Biggest Bears ’19 disappointment: NFC was there for the taking, and Bears couldn’t ​​​​​​​

Biggest Bears ’19 disappointment: NFC was there for the taking, and Bears couldn’t ​​​​​​​

Might-have-been’s aren’t always particularly useful but in the case of the 2019 Bears, standing 6-6 heading into their season’s fourth quarter, maybe…

Because the reality for the Bears is that the NFC was theirs for the taking beyond any real or fanciful expectations that 2018’s misleading 12-4 produced.

The supposedly first-place schedule that last year handed them turned out to be far from daunting, for the simple reason that 10 of the Bears’ games will have been against teams that – like the Bears – have played out to be worse than they were last season, some flat-out bad.

Maybe one takeaway is that for as poorly as the Bears have performed too often this season, playing only marginally better (certainly at a small handful of positions) would place them at or near the level that expectations had them.

The Broncos, Redskins, Lions, Giants – bottom feeders in 2018 who have worsened in ’19 – have done things that make the Bears’ 2019 feel worse. The Lions defeated the Chargers and Eagles; the Bears couldn’t. The Chargers beat Green Bay; the Bears couldn’t. The Broncos beat the Chargers; the Bears couldn’t.

Minnesota, one of the few better in ’19 than in ’18, demolished the Oakland Raiders by 20 points one week before the Bears throttled the Vikings and two weeks before the Raiders trampled the Bears.

But the fact that three of the Bears’ six losses – Chargers, Rams, Eagles – were to teams that have stumbled to multiple bad losses makes the Bears’ 2019 all the more disappointing and disturbing.

The NFL is full of on-field contradictions, but this….

Had the Bears simply been outclassed by first-place-schedule teams – like New Orleans, Oakland, and Green Bay, which they were – teams that are notably better winning-percentage-wise than they were last year, that might have been understandable, written off to simply improved competition.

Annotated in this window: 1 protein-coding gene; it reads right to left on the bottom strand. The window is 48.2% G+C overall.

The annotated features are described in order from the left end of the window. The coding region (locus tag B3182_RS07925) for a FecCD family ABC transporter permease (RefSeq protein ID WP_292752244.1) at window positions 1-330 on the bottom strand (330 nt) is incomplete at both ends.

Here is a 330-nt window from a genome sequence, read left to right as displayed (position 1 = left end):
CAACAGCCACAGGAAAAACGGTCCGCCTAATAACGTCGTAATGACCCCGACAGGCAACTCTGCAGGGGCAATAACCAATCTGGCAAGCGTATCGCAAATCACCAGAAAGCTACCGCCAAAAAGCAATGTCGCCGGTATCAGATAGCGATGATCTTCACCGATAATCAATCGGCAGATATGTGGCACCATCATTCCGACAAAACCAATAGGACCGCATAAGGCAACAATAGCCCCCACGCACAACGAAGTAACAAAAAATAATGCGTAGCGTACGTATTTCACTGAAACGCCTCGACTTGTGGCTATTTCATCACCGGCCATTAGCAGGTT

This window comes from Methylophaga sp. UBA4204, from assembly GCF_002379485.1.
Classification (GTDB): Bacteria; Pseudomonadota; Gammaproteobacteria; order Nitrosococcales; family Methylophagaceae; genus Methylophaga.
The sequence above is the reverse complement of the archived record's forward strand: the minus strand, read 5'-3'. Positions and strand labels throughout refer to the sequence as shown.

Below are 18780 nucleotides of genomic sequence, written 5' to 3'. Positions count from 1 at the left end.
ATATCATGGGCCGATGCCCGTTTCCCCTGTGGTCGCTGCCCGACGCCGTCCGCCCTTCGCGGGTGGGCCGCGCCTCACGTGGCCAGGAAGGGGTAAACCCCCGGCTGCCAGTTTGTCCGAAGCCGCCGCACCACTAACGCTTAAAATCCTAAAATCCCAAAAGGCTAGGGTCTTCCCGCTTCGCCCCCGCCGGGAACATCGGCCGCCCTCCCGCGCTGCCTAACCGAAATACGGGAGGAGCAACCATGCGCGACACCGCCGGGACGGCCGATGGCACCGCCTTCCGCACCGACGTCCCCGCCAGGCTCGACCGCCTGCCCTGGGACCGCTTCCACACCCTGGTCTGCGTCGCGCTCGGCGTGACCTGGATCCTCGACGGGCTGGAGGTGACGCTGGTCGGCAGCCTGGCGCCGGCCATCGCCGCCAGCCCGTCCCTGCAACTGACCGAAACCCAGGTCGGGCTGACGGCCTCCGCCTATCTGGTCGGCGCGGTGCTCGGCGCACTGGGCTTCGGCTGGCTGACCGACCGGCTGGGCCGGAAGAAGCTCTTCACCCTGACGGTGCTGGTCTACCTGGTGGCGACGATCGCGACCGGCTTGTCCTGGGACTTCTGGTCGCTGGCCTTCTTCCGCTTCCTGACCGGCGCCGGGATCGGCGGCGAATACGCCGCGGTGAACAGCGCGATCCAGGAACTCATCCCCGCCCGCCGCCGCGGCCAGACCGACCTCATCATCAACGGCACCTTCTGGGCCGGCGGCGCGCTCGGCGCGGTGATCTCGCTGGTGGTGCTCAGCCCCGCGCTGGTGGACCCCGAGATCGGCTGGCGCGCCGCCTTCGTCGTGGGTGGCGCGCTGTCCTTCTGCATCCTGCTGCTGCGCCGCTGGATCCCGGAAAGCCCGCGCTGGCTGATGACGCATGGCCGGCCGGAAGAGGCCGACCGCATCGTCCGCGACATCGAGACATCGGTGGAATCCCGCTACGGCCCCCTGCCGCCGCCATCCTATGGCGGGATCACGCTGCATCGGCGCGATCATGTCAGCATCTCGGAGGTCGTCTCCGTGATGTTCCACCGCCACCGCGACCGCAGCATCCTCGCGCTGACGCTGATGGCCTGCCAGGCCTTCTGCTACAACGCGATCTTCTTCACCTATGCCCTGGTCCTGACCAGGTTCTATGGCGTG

But the losses to the Chargers (.750 in ‘18; .364 in ’19); Rams (.813 in ’18; .545 in ’19); and Eagles (.563 in ’18; .455 in ’19) are the difference between 6-6 and 9-3, and 9-3 would be good enough for the No. 3 or 5 playoff seed, pending the games this weekend.

None of those can be replayed and the past can indeed be the refuge of cowards and losers. But Dallas and Kansas City, two of the next three Bears opponents, already have lost as many games (six and four, respectively) in three-fourths of this season as they did all last year.

“You know where we stand and everyone starts getting to the what-ifs,” coach Matt Nagy said on Friday. “But you know we just feel like it's been such a unique year to us with everything and where we've been losing four in a row and now winning three out of the last four. That's been a challenge, right?

“We know what's ahead of us but we can only control what goes on [next] Thursday night. And we understand, too, that Dallas is in a very similar situation. And so you know both of us being 6-6, having an opportunity to play at home is going to be fun.”

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Should the Bears trade for this Ryan Pace player?

Should the Bears trade for this Ryan Pace player?

Los Angeles Rams wide receiver Brandin Cooks wants out of L.A. It's no secret the Rams are trying to trade him, and he expressed his desire to be traded on Twitter on Friday.

The Bears have a need in their offense for a speed wide receiver, and Cooks has been one of the most explosive weapons at the position throughout his career.

Prior to last season's offensive meltdown in Los Angeles, Cooks recorded four-straight 1,000-yard seasons and averaged more than 15 yards per catch in three of those years. He's still only 26 years old and has plenty of juice left in his legs to offer his next team a similar level of production; he would be a dynamic complement to Allen Robinson and would round out Chicago's wide receiver corps.